said fuel gas ejectors being configured and positioned to deliver fuel gas to said single combustion stage in ejection flow paths outside of said burner wall in a manner effective such that at least a portion of said fuel gas delivered by said fuel gas ejectors will be combusted at said beginning end of said combustion zone and at least a sufficient portion of said flue gas is entrained in said fuel gas to yield total NOx emissions of less than 10 parts per million by volume of all combustion product gases produced by said burner,
wherein said burner comprises at least ten of said fuel gas sectors positioned in series and spaced from about 1 inch to about 4 inches apart.
5. The burner of claim 4 wherein said fuel gas ejectors are spaced from about 1inch to about 3 inches apart.
6. The burner of claim 4 wherein each of said fuel gas ejectors has only a single fuel gas ejection port and said fuel gas ejection ports are configured and oriented in a manner effective to deliver said fuel gas from said ejectors in adjacent free jet flow streams.
7. A burner providing reduced NOx emissions comprising:
a burner wall having a forward end;
at least one fuel gas nozzle positioned longitudinally rearward of and laterally outward from said forward end of said burner wall;
at least one fuel gas delivery port positioned in said fuel gas nozzle to deliver fuel gas in a flow path outside of said burner wall to a combustion zone at said forward end of said burner wall; and
at least one exterior ledge provided on said burner wall and positioned between said fuel gas delivery port and said forward end of said burner wall such that at least a portion of said fuel gas traveling in said flow path will contact said exterior ledge; said exterior ledge being spaced apart from said forward end.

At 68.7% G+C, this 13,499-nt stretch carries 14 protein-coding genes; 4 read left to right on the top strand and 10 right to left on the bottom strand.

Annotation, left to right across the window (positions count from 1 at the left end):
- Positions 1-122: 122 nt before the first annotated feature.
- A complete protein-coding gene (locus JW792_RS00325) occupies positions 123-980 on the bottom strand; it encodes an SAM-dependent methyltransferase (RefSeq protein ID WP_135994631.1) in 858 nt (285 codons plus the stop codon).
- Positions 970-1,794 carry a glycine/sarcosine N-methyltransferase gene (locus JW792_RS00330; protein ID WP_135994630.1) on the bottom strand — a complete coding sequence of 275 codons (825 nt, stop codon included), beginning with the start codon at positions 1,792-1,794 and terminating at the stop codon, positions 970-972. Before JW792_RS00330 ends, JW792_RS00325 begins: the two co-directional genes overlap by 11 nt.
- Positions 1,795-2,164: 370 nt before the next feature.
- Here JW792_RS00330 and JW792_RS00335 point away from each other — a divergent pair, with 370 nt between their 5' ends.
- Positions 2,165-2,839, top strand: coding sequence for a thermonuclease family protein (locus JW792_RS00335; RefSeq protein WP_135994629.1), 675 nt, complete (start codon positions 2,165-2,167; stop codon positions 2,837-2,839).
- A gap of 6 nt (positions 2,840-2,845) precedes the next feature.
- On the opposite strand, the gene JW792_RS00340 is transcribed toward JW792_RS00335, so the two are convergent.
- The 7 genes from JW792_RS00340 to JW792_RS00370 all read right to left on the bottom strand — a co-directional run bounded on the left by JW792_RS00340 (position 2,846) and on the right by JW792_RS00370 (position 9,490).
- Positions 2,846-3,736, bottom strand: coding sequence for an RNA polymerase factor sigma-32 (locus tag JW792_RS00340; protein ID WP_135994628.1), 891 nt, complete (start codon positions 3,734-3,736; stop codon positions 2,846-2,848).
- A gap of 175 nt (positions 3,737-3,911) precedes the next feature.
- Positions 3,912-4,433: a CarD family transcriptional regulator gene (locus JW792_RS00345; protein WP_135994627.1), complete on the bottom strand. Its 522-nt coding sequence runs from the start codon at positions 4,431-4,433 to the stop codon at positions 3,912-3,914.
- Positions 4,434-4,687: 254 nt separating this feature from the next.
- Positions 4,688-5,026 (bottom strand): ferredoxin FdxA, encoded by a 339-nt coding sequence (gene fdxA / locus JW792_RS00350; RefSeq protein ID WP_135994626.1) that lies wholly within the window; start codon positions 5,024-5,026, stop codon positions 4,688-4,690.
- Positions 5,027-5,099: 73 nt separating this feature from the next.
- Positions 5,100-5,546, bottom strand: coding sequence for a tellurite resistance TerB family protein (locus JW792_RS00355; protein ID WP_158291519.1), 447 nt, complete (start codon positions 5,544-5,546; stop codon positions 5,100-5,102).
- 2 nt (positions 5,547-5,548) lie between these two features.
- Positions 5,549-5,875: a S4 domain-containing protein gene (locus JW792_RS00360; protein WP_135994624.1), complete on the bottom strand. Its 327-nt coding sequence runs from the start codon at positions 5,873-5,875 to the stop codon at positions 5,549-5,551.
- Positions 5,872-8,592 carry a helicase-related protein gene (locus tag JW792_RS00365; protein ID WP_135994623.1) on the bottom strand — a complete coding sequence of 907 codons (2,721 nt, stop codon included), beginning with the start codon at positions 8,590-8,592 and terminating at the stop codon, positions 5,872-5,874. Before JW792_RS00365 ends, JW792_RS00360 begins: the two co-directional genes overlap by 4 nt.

8. The burner of claim 7 wherein said exterior ledge is positioned longitudinally rearward of and laterally outward from said forward end of said burner wall.
9. A burner providing reduced NOx emissions comprising:
a burner wall having a forward end;
at least one fuel gas nozzle having at least one fuel gas delivery port positioned therein to deliver fuel gas in a flow path outside of said burner wall to a combustion region at said forward end of said burner wall; and
a plurality of impact structures, not including said forward end of said burner wall, positioned such that each of said impact structures will be contacted by at least a portion of said fuel gas traveling in said flow path.
10. The burner of claim 9 wherein said impact structures are spaced apart from each other.
11. The burner of claim 10 wherein said impact structures include a first exterior ledge and a second exterior ledge provided on said burner wall.
12. The burner of claim 11 wherein said second exterior ledge is positioned longitudinally forward and laterally inward of said first exterior ledge.
13. The burner of claim 12 wherein said second exterior ledge is positioned longitudinally rearward and laterally outward from said forward end of said burner wall.
14. A method of reducing NOx emissions from a burner used in a heating system having a flue gas therein, wherein said burner includes a burner wall having a forward end and an interior passageway with an outlet at said forward end, said method comprising the steps of:
(a) ejecting fuel gas outside of said burner wall in free jet flow such that at least a portion of said flue gas is entrained in said fuel gas and said fuel gas travels outside of said burner wall to a combustion zone having a beginning end substantially at said forward end of said burner wall and